Why 2016 May Be the Most Important Election of Our Lifetime

Democrats and Republicans are more polarized than ever before.

The Supreme Court

Photographer: Larry Downing/Reuters

With no incumbent on the ballot, the 2016 election will present a stark choice between a Democratic Party moving to President Obama’s left and a Republican alternative that’s veered sharply rightward. Although the views of the American public have remained relatively stable over the past 60 years, the ideological polarization of Democratic and Republican politicians has increased steadily for decades. “The chasm between the two parties is the greatest it’s ever been,” says Neera Tanden, president of the Center for American Progress, a liberal Washington think tank.

What divides candidates in both parties isn’t just their solutions to policy problems; they disagree about what the problems are. In debate after debate, the most hotly contested issues differ almost entirely depending on which party is doing the talking. The Democrats focus on climate change, police brutality against black Americans, and the need to raise the minimum wage, whereas Republicans emphasize immigration restrictions, religious liberty, and their desire to unwind Obama’s major achievements, including the Dodd-Frank financial reforms and the Affordable Care Act.

Even within Democratic and Republican spheres, the discussion has shifted significantly. Consider gun control, an issue Democrats assiduously avoided for a decade, after party strategists concluded it cost Al Gore the 2000 election. No longer. “I’ve been told by some to quit talking about this, to quit shouting about this,” Democratic front-runner Hillary Clinton declared about her push for stricter gun laws at an Oct. 15 rally in San Antonio, after attacking her chief rival, Bernie Sanders, for his tepid support of gun control. “I will not be silenced. We will not be silenced. We must continue to speak out.”

The Year Ahead 2016

In almost every area of domestic policy, Democrats and Republicans would point the country toward radically different futures. The centerpiece of Obama’s energy initiative, the Environmental Protection Agency’s Clean Power Plan, would restrict emissions from power plants. Republican-led states are challenging it in court. If it’s struck down, the next president will rewrite the rules. Every Democratic candidate shares Obama’s commitment to halting climate change. Most Republican hopefuls reject the science that explains rising global temperatures and have vowed to scrap controls on greenhouse gas emissions. “I will stop the EPA’s Clean Power Plan,” Marco Rubio said while introducing his energy policy on Sept. 2.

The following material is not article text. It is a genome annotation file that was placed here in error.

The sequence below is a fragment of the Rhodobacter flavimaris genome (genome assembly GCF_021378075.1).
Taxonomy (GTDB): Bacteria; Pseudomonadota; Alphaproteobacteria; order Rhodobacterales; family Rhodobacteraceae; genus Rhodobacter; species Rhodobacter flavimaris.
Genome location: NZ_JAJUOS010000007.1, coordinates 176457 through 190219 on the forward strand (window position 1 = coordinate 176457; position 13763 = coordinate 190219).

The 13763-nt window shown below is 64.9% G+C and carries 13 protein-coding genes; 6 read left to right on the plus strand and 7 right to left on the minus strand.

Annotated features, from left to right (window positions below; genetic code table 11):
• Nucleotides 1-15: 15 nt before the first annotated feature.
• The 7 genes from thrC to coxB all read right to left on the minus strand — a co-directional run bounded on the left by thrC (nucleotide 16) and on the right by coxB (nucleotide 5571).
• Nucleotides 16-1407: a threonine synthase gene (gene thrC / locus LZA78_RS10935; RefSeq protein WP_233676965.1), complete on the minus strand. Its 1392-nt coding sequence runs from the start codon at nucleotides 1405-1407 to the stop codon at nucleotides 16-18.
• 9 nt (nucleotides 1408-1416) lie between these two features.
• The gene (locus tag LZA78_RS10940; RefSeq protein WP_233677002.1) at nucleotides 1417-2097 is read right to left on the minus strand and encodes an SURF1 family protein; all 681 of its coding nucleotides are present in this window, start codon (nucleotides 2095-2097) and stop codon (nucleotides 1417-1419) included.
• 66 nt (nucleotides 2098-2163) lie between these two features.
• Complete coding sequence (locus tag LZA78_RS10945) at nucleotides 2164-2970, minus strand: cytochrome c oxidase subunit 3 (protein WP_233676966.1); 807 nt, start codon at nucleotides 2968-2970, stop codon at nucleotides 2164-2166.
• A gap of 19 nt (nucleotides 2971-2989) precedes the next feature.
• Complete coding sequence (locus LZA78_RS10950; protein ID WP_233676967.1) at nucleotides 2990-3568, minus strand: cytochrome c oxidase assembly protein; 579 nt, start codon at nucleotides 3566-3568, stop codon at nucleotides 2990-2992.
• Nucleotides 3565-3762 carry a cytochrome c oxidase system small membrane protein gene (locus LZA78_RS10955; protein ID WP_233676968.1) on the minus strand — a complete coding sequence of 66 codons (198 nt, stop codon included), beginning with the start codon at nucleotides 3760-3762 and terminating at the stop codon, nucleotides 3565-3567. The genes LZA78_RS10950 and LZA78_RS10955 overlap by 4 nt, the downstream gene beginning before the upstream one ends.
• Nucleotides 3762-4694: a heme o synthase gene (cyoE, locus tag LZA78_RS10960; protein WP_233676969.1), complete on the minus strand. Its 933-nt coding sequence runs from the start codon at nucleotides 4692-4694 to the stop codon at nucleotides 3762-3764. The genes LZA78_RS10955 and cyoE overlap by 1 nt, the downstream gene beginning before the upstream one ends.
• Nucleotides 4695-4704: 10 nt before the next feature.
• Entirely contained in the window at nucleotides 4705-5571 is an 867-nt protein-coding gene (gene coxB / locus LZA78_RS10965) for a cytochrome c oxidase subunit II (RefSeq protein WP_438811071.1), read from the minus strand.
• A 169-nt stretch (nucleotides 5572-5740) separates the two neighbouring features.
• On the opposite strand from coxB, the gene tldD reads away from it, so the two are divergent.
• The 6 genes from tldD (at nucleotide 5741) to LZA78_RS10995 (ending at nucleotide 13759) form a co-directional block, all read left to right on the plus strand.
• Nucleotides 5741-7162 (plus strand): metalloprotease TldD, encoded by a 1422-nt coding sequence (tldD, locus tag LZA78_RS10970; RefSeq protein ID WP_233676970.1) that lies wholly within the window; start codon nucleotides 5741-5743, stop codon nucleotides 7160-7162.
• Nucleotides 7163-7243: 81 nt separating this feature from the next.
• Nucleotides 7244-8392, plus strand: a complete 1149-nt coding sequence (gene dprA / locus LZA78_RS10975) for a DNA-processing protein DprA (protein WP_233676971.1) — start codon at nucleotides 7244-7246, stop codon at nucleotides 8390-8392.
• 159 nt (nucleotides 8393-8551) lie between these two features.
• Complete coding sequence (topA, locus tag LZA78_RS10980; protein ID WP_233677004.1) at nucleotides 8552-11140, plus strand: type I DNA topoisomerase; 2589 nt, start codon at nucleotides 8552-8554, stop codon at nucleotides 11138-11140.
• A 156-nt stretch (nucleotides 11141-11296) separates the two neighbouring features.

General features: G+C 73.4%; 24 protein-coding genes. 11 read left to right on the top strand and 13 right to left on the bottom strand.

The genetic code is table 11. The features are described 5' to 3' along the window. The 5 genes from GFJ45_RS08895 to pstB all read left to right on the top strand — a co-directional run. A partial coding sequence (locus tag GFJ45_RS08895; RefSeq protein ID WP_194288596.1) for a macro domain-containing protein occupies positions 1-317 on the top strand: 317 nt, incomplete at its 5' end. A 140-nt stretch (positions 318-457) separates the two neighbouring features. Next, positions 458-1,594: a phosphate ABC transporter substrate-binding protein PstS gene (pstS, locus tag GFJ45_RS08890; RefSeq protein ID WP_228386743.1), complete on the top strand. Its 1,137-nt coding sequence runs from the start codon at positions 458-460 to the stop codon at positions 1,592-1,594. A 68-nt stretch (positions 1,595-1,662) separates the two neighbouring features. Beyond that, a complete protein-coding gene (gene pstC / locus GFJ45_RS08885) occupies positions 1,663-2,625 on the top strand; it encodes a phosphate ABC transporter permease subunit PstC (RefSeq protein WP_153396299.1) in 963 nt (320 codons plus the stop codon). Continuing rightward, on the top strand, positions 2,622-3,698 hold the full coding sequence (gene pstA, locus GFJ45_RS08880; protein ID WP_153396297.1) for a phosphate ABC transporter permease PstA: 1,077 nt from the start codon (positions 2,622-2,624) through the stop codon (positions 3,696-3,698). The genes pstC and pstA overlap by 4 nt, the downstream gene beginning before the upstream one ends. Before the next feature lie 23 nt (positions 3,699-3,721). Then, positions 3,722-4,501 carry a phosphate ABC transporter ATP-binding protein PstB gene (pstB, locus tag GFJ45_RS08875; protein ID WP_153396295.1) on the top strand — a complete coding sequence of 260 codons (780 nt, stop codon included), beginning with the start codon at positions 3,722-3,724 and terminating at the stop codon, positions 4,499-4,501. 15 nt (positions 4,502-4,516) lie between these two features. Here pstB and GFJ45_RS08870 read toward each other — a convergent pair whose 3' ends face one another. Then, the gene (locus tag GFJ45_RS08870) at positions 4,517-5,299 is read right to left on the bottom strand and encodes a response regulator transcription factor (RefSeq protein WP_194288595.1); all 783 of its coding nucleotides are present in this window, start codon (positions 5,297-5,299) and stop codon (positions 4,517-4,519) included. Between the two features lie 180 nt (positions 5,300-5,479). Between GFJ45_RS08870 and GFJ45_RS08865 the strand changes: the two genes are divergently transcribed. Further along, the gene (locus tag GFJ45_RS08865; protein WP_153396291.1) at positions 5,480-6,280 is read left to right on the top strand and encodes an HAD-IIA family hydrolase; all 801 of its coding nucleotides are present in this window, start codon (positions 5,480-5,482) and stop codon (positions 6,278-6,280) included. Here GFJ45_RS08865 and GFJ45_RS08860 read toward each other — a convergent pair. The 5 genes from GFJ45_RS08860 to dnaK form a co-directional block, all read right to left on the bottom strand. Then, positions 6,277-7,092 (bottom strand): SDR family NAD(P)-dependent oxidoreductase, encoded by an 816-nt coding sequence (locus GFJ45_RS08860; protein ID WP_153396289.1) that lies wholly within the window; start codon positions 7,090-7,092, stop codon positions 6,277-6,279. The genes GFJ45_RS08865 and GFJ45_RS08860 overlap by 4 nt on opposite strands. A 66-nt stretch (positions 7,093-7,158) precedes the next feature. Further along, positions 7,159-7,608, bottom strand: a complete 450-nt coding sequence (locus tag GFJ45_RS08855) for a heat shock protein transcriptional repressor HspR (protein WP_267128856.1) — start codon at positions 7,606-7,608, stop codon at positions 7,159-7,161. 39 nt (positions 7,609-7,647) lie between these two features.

Or take health care. Any Democratic president will preserve the Affordable Care Act. “Whoever the Republican nominee is, you can bet that repeal of the ACA will be a part of the platform,” says Larry Levitt of the nonprofit Kaiser Family Foundation, which studies health care. “It’s Republicans who want to upend the status quo on health care, leaving the parties very far apart.” A full repeal may not be politically feasible, because the law covers 17 million people, and even some Republican governors have embraced the federally funded expansion of Medicaid, Obamacare’s main vehicle for extending care to the poor. Short of repeal, a hostile president might push to weaken insurance market regulations, cut subsidies for the working class, and cap Medicaid spending.

The widest gap between the parties may be how they would reshape the Supreme Court, which may have the final word over many of these policy questions. By next November, four of the nine justices will be 78 or older, including the court’s most frequent swing voter, Anthony Kennedy. Obama’s successor may have the chance to replace all four. If so, a Republican president could give the court a 7 to 2 conservative majority; a Democrat could create a 6 to 3 liberal advantage. “There’s the potential for a generational change in the direction of the court,” says Ed Whelan, president of the Ethics and Public Policy Center, a conservative think tank. “We may be looking at a two- or three-decade entrenchment of a liberal or conservative court.”

The inclusive, post-partisan vision that animated Obama’s candidacy in 2008 has long been dead. This, at least, is among the dwindling areas of bipartisan agreement. Asked at the Oct. 13 Democratic debate to name the enemy she’s proudest of, a beaming Clinton replied, “The Republicans.” No one can doubt the feeling is mutual.

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